Since 1905, family-owned Frank Brunckhorst Co. has been selling its meats, cheeses, hot dogs and condiments under the name Boar's Head. Proudly identifying its products with a logo of a boar's head in a circle or an oval, the company has developed a network of distributors and expanded over the past decade from its original New York market to retail stores nationwide. So imagine the owners' surprise in April 1994 when a major beer company rolled out a new beer brand bearing a similar logo and the name "Boar's Head Red."
There had been no confusion 10 years earlier when the same brewer, G. Heileman Brewing Co. Inc., introduced a Blue Boar line under its Weinhard's label. The new red beer, though, had customers asking Brunckhorst distributors when they'd gone into the beer business.
Brunckhorst sued the beer manufacturer-and won. In December 1994, a New York U.S. District Court ordered G. Heileman to stop using the Boar's Head Red name and logo.
The law has long protected copyrights, patents and trademarks from infringement, whether through inadvertently adopting a registered name or deliberately trying to catch a ride on the owner's hard-earned reputation. In recent years, courts have become even more diligent about protecting the rights of those who establish, use and defend a patent or trademark. They have also expanded the concept of "trade dress," which concerns a product's overall look. In many cases, these concepts overlap as the court determines whether one company has infringed on the "intellectual property" rights of another.
Last August, for instance, a federal jury in New York ordered chain retailer Express Inc. to pay $1.2 million in damages to Banff Ltd., a small Fairfield, New Jersey, clothing company, for "knocking off" one of Banff's most popular sweaters.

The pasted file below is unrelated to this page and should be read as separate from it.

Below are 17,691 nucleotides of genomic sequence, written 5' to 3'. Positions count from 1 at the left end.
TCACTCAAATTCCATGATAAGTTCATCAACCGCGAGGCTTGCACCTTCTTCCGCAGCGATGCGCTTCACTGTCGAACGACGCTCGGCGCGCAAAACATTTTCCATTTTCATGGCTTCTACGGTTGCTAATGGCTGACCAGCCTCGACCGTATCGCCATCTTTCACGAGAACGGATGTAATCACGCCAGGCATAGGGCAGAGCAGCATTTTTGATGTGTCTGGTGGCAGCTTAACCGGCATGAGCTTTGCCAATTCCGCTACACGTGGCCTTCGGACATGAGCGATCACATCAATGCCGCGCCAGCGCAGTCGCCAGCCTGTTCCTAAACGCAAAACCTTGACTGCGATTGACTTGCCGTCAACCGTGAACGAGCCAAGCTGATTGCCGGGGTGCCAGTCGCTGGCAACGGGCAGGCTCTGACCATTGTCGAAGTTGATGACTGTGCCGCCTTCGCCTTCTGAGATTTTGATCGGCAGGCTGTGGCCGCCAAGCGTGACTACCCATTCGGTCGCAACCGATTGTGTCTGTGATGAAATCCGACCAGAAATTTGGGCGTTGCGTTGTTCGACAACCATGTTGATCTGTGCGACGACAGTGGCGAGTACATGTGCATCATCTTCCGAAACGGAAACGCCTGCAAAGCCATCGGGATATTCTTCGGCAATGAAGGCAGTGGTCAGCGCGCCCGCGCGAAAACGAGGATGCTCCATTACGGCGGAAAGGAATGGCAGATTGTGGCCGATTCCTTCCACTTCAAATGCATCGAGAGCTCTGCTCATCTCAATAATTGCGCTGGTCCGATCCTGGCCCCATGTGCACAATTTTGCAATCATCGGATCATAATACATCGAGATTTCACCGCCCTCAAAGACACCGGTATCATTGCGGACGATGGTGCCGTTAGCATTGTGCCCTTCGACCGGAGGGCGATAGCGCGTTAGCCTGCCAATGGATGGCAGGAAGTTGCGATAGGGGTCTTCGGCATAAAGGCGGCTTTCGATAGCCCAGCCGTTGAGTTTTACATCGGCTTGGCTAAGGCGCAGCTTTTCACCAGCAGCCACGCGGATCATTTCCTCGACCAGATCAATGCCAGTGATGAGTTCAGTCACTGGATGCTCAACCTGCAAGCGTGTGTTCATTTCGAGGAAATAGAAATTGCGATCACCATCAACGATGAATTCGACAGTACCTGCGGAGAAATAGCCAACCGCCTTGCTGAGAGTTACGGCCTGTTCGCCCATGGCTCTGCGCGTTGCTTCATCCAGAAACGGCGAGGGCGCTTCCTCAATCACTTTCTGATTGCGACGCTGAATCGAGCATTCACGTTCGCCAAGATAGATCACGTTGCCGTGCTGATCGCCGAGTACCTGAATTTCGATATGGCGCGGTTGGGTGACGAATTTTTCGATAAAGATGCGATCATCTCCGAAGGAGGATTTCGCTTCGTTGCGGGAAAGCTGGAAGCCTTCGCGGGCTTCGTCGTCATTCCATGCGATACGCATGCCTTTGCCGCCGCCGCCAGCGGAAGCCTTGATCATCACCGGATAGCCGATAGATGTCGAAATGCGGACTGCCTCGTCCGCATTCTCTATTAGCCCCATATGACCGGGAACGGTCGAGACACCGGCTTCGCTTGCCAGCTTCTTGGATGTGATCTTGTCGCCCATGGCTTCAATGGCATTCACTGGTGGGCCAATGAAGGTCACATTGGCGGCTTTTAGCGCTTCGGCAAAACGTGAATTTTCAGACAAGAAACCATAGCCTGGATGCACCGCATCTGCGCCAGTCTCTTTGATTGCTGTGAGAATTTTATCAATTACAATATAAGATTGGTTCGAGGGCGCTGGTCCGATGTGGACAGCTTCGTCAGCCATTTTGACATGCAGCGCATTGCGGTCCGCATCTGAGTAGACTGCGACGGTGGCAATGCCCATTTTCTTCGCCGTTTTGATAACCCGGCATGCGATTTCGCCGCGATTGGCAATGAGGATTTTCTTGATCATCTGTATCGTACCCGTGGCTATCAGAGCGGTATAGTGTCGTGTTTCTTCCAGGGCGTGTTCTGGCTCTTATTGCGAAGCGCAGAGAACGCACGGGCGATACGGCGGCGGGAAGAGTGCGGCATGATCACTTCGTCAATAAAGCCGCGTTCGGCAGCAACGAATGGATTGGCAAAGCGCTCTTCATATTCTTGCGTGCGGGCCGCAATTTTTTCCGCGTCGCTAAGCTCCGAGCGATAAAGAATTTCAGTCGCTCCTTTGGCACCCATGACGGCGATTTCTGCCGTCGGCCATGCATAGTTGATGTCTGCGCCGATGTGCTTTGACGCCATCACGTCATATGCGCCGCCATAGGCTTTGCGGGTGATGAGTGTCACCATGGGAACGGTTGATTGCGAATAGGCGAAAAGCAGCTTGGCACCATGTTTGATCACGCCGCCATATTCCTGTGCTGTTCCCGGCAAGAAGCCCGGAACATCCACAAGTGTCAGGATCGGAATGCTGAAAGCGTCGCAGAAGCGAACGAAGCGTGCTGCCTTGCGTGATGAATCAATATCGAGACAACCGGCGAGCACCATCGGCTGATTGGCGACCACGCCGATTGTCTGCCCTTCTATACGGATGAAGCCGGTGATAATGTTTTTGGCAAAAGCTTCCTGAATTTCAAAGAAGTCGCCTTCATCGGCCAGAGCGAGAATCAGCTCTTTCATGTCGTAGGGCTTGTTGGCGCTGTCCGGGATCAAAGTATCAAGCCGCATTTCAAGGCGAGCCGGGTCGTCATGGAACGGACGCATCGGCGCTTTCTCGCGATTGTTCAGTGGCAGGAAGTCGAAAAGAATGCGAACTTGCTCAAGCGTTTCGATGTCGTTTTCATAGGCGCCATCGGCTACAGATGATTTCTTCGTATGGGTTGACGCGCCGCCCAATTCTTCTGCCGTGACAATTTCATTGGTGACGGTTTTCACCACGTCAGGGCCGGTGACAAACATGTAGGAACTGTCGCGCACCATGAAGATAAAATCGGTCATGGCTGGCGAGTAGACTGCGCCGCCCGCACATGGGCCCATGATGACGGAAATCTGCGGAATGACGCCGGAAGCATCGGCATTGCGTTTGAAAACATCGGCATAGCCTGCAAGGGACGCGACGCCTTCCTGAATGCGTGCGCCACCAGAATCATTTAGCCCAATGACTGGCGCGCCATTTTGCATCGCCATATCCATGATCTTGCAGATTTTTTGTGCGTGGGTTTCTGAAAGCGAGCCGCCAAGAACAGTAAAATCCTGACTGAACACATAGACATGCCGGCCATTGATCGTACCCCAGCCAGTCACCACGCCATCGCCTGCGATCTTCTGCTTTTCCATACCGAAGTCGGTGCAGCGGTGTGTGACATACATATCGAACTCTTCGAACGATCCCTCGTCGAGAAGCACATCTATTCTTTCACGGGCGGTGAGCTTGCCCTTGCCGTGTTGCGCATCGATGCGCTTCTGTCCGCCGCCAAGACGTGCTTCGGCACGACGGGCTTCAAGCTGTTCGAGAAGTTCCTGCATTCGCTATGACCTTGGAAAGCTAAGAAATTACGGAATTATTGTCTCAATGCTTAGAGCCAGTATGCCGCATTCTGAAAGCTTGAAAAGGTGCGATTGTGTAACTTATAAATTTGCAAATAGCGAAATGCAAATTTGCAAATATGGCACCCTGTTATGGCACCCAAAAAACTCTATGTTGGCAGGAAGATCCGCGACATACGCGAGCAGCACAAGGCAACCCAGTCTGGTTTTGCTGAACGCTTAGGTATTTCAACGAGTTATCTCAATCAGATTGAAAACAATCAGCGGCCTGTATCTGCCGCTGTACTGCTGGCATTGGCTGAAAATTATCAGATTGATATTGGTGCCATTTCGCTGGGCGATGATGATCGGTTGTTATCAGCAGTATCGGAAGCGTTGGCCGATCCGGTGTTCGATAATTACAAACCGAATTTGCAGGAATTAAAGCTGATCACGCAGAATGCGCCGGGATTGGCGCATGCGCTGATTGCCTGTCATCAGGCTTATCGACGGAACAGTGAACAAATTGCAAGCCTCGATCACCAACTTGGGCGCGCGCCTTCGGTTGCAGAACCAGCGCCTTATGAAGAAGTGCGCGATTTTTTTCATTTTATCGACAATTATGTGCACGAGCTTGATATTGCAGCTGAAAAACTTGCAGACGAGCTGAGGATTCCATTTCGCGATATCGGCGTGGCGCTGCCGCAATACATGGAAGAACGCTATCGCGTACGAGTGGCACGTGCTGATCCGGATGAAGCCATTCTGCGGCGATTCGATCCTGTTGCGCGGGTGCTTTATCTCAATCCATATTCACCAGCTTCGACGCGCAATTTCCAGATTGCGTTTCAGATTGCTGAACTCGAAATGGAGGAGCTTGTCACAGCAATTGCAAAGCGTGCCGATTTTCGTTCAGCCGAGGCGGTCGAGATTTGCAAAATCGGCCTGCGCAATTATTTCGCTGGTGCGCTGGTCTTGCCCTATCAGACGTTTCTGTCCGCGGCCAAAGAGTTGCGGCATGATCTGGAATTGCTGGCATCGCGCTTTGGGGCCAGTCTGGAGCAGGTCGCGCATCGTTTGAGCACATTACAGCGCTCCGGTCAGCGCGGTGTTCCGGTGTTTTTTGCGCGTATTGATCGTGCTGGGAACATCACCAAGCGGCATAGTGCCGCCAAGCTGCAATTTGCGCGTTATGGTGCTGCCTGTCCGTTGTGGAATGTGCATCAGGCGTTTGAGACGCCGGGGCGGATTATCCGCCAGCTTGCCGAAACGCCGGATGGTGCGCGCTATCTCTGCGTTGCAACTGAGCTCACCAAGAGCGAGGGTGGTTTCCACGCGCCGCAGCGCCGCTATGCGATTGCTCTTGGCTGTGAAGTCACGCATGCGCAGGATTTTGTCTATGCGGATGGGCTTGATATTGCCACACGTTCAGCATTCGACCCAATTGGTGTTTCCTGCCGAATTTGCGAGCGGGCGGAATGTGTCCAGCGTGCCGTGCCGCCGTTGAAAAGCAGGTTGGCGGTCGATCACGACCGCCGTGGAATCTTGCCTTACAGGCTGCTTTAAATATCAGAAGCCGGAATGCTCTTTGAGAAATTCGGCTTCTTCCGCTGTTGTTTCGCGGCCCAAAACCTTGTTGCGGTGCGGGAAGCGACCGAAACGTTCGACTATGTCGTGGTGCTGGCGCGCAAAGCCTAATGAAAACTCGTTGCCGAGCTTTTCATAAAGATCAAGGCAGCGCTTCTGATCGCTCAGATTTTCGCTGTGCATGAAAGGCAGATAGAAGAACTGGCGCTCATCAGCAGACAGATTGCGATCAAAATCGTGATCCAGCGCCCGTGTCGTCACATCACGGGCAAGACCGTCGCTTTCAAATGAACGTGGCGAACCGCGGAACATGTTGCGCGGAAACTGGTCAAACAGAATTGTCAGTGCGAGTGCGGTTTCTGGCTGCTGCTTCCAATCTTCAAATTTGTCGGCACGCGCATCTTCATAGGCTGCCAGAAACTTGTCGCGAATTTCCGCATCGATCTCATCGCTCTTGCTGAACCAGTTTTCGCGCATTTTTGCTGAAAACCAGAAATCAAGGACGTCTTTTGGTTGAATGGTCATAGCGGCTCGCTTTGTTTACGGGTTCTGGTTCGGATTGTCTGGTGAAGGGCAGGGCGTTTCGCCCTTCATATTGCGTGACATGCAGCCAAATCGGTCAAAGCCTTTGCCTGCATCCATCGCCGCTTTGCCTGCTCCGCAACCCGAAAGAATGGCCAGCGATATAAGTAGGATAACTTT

In 1991, Banff began marketing a version of the traditional cableknit fisherman's sweater, with a cowl neck and flowers crocheted on the lacy yoke. It was featured in Glamour magazine and sold at Bloomingdale's. The next season, the Express retail chain rolled out approximately 40,000 nearly identical sweaters and sold almost all of them for about half Banff's price.
"It was pretty blatant," says Parker Bagley, a New York City attorney with Brumbaugh, Graves, Donohoe & Raymond, who represented Banff. "The jury could tell [Express] had copied it virtually stitch for stitch." The award essentially required Express to turn over all profits from sales of the sweaters. Bagley notes it was the first time a clothing design has been protected as an "inherently distinctive trade dress."
Steven C. Bahls is dean of Capital University Law School in Columbus, Ohio, where he teaches courses in entrepreneurship law. Freelance writer Jane Easter Bahls specializes in business and legal topics.